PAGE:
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Meet me in St. Louis! << Wouldn't that be fun??

Kate & I are headed south this evening, with an overnight at an as-yet undetermined location in Illinois. We've tended to do St. Louis in whirlwind fashion and this trip will be no exception, as we'll be back home by Saturday.

The main reason for the trip is Ruth Asawa: Life's Work at the Pulitzer Arts Foundation. I've been interested in Ruth Asawa's work because:

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How could I not be? I saw just this very small installation at the de Young Museum in San Francisco in 2010 and was positively smitten from that very moment. So intriguing.

Kate's familiar because her Master's thesis at Edinburgh was about Black Mountain College, where Ruth Asawa lived/worked/studied with the likes of Josef Albers (another favorite) and Buckminster Fuller for a few years.

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I mean... REALLY!

It's just amazing. I'm very excited to see much, much more of her work. And since we won't likely meet in St. Louis and enjoy this show together, here is a pretty cool link to View an Asawa Installation at ruthasawa.com (and a million other fascinating things to click on there).

We will also visit the St. Louis Art Museum to see Kehinde Wiley: Saint Louis, and have tickets to The Hip Hop Nutcracker, and hope to get over to see the Christmas display at Anheuser-Busch (which is walking distance from our Airbnb, so very likely!). It would be interesting to see how the holiday display at the Botanical Garden has changed from last year, and it would be great to catch some jazz/blues somewhere... we'll see. Whirlwind.

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I can't let this day pass, it seems, without acknowledging this accomplishment...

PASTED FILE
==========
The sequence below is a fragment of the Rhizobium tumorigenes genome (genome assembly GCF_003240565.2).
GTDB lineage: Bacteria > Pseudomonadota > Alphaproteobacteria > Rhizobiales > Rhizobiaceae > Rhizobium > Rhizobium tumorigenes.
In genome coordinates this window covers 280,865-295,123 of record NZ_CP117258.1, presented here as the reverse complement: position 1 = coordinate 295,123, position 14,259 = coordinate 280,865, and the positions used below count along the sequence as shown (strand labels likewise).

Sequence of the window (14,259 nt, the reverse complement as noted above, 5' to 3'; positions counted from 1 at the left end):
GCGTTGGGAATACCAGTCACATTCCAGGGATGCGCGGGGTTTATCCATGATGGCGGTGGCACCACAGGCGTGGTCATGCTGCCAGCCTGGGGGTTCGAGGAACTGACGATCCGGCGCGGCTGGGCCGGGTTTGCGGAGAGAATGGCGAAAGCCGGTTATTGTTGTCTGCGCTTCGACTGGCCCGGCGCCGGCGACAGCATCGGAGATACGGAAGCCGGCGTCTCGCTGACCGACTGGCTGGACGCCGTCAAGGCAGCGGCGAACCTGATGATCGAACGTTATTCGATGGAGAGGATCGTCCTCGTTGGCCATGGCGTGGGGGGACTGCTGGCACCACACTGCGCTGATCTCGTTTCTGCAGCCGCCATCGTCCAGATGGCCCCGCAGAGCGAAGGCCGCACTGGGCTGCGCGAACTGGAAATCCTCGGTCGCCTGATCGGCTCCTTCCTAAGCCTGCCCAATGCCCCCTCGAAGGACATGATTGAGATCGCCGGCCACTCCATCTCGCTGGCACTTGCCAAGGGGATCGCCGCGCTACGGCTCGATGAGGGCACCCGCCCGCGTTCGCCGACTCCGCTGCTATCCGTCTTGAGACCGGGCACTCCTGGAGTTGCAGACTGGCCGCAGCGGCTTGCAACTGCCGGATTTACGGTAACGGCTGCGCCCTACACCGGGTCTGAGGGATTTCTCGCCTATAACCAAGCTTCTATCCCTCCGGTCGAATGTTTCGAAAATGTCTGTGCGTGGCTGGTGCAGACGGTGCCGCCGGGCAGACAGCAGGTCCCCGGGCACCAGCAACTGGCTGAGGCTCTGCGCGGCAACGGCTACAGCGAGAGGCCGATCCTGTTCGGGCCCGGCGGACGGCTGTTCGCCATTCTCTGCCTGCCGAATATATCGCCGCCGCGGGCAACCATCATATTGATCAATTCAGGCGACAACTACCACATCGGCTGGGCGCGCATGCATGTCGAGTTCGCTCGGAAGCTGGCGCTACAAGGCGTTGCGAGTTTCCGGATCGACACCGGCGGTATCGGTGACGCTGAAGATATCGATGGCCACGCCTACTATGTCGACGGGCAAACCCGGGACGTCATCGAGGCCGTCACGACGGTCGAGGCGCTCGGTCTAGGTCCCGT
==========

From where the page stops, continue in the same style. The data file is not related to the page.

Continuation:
Parcheesey

Happy EIGHTH Birthday, Parcheesi! You're still my favorite project, and still looking beautiful. ❤️


New threads

On Memorial Day, another men's 4X t-shirt was on the block (aka, my new worktable). I used a favorite Eileen Fisher tunic to make a pattern template, drew some chalk lines, and started cutting!

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The length was perfect, so I kept the already finished t-shirt hem.

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I sewed the new side and shoulder seams by machine, using a regular presser foot (since my walking foot blew apart) and Maxi-Lock thread. The thread cone doesn't fit on the machine's spool holder, but it worked just fine to set it on the table right below; I think I knocked it over only once. I felled the machine-sewn seams by hand, a la Alabama Chanin.

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It's a "pretty simple" tunic -- square neck, two main pieces, front and back exactly the same.

I finished the cap-sleeve armhole edges with binding attached using a plain parallel stitch.

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Then, there was that "simple" square neck to finish. I probably spent twice as much time working on that neckline as I did on everything else! I decided to finish it with a mitered edge and used the instructions given by Nancy Snell, "Miter Corners for a Smooth Finish," included in A Primer on Sewing Knits on the Threads magazine site.

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I sewed the corners and attached the binding to the body by machine

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Mitered corner neckline detail.

Then I smoothed and basted -- very loosely, because I was flying by the seat of my pants and the possibility of a re-do was looming large -- on the right side, about 1/4" or maybe 3/8" from the edge, hoping for it to nicely curl. And it did.

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Very loose basting!

My eldest (rather fashionable and stylish) daughter has coveted my new tunic, so I know it's a good one! It's been washed and worn a few times already (we did not depart for NC until the dryer buzzed)! I love it and will definitely make another one or two.

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It's black, so terrible to photograph -- I doctored every single one of the photos above in order to actually be able to see something!Blackmountainself
Blackmountainself
Trust that I'm wearing it here, last Friday, at an overlook on the Blue Ridge Parkway at sunset.

I am still working on my Endless Summer Tunic! I brought it along to NC, and even worked on it... it won't be long. I love that thing!